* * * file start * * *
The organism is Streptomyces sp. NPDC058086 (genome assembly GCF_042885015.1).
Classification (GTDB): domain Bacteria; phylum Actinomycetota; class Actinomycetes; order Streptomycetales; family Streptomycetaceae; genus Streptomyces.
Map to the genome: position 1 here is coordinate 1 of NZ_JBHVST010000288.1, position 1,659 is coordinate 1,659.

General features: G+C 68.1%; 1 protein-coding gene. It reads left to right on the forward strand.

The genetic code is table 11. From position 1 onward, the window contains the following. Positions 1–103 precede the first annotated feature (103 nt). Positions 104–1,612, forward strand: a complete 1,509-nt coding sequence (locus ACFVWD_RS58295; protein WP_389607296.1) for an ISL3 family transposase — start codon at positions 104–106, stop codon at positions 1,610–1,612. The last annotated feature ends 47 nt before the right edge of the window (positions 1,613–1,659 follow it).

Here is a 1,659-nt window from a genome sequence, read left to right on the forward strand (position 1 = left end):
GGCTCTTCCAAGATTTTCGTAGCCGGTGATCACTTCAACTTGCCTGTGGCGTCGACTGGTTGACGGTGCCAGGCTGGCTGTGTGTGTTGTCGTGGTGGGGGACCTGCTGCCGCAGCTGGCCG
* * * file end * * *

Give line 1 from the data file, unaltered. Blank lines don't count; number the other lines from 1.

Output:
The organism is Streptomyces sp. NPDC058086 (genome assembly GCF_042885015.1).